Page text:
This release summarizes an unexpected finding observed during follow-up of a study that looked at the impact of vitamin D3 supplementation on bone density in young children. The release claims in one section that at 3 years old, children that had been given vitamin D supplementation in infancy (during the ages of 1 month to 12 months old) appear to have reduced body fat and improved muscle mass. In another section, the release states “there were no significant differences in body composition across the different dosage groups” (the children were given either 400, 800, 1200 or 1600 IU/day). The journal article on which the release is based also states that there were no differences in body (muscle) mass between the groups of children given different doses of vitamin D. The headline and some of the content appear to be discordant with the main findings — that higher vitamin D stores among those given supplements were associated with “around 450 grams less body fat at 3 years of age.” The release also omits cost, harms and funding sources.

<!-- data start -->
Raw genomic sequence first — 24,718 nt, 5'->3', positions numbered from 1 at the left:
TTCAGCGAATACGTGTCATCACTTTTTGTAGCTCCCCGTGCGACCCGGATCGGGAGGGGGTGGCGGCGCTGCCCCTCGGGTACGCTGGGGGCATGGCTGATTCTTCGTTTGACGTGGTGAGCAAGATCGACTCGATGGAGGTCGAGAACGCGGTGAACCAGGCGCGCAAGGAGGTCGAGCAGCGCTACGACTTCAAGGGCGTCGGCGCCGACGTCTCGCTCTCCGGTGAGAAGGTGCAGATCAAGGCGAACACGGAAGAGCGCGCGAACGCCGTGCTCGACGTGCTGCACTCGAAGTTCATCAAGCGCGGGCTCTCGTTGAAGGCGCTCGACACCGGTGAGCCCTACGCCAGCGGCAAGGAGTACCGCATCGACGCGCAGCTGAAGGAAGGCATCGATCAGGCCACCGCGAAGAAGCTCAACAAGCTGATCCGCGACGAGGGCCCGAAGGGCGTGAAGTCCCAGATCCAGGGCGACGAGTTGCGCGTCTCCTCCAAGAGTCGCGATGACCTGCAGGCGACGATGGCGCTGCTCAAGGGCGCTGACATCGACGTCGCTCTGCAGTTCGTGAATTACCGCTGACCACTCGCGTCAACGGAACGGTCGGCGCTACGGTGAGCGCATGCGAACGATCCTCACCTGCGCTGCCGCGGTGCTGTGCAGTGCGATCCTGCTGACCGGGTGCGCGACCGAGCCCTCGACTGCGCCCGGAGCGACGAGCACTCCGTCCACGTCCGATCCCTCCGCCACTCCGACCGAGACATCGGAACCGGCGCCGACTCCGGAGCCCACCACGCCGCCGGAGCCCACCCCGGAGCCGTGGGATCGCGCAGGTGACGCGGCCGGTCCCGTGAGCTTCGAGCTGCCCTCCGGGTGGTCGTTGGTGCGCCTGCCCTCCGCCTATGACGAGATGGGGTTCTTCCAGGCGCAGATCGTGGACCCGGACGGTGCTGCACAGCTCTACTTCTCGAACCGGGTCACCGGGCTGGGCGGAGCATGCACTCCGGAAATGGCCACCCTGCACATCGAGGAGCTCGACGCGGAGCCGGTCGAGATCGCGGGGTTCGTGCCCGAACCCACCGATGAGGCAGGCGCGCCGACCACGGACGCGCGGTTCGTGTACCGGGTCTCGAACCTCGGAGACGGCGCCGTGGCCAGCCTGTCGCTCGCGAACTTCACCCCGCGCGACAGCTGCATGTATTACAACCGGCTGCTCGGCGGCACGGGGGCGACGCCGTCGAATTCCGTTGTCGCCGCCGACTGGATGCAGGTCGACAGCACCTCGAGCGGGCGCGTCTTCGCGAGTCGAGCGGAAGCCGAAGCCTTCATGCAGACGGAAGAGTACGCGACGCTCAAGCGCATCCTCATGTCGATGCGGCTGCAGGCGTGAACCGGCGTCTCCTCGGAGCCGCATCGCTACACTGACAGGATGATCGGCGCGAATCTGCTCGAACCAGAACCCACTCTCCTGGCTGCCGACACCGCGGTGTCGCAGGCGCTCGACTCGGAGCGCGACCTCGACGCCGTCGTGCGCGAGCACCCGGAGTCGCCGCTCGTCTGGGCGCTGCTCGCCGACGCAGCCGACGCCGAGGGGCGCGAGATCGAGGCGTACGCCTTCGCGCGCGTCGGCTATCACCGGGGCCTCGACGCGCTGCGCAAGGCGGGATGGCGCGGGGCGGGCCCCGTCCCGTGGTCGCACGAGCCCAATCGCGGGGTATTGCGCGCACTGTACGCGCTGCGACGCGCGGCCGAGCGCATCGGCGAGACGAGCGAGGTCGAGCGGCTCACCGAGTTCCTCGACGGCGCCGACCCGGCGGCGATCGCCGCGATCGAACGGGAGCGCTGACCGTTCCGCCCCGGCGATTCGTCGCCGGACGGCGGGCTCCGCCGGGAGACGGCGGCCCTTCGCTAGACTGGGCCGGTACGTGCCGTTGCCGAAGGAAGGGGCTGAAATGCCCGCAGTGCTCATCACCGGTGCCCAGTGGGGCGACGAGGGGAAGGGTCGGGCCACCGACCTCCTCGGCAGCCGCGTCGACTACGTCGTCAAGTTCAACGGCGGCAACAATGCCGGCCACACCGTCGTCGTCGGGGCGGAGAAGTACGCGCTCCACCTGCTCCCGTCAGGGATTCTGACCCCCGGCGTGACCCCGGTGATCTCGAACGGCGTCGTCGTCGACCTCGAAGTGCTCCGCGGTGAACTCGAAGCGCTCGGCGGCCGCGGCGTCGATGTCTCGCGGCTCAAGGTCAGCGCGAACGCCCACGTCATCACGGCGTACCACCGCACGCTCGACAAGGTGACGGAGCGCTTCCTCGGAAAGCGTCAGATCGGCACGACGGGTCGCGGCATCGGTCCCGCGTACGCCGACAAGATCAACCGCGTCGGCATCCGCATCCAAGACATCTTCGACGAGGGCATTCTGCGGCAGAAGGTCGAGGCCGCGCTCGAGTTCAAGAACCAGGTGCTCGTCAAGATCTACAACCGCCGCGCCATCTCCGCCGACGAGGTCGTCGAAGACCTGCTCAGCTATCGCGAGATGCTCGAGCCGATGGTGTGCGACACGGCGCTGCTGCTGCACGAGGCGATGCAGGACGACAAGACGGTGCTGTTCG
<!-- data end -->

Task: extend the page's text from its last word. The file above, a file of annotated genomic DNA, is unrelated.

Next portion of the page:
This is an important topic because we are in the midst of a childhood obesity epidemic and need better approaches to prevent childhood obesity. All of the children in this study received vitamin D supplements. Some were given more than others, but the researchers reported no differences in body composition (just body fat) between the various dosage groups. Yet, because the term body composition and body mass are used interchangeably, readers of the release may be left with the idea that giving kids vitamin D supplements reduces body fat and increases muscle mass. (It’s probably important here to note that the term “body composition” refers to both body fat and lean mass. The release several times refers to improved body composition when the study clearly noted there was a correlation only with reduced body fat.) We often see confusion between correlation and causation, but this release appears to wrongly claim causation for changes in body composition where there wasn’t any.